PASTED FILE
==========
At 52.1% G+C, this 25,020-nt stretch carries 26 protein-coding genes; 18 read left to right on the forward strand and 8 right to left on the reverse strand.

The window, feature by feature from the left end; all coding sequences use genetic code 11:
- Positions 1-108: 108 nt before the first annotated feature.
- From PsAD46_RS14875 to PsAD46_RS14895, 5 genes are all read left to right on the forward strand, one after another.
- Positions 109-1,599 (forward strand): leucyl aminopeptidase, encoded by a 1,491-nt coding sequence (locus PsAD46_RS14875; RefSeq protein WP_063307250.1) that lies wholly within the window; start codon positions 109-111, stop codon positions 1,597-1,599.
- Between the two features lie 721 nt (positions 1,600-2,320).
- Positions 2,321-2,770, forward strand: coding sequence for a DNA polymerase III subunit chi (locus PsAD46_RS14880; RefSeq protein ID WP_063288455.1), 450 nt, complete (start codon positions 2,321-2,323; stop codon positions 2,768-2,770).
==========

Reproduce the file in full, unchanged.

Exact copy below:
At 52.1% G+C, this 25,020-nt stretch carries 26 protein-coding genes; 18 read left to right on the forward strand and 8 right to left on the reverse strand.

The window, feature by feature from the left end; all coding sequences use genetic code 11:
- Positions 1-108: 108 nt before the first annotated feature.
- From PsAD46_RS14875 to PsAD46_RS14895, 5 genes are all read left to right on the forward strand, one after another.
- Positions 109-1,599 (forward strand): leucyl aminopeptidase, encoded by a 1,491-nt coding sequence (locus PsAD46_RS14875; RefSeq protein WP_063307250.1) that lies wholly within the window; start codon positions 109-111, stop codon positions 1,597-1,599.
- Between the two features lie 721 nt (positions 1,600-2,320).
- Positions 2,321-2,770, forward strand: coding sequence for a DNA polymerase III subunit chi (locus PsAD46_RS14880; RefSeq protein ID WP_063288455.1), 450 nt, complete (start codon positions 2,321-2,323; stop codon positions 2,768-2,770).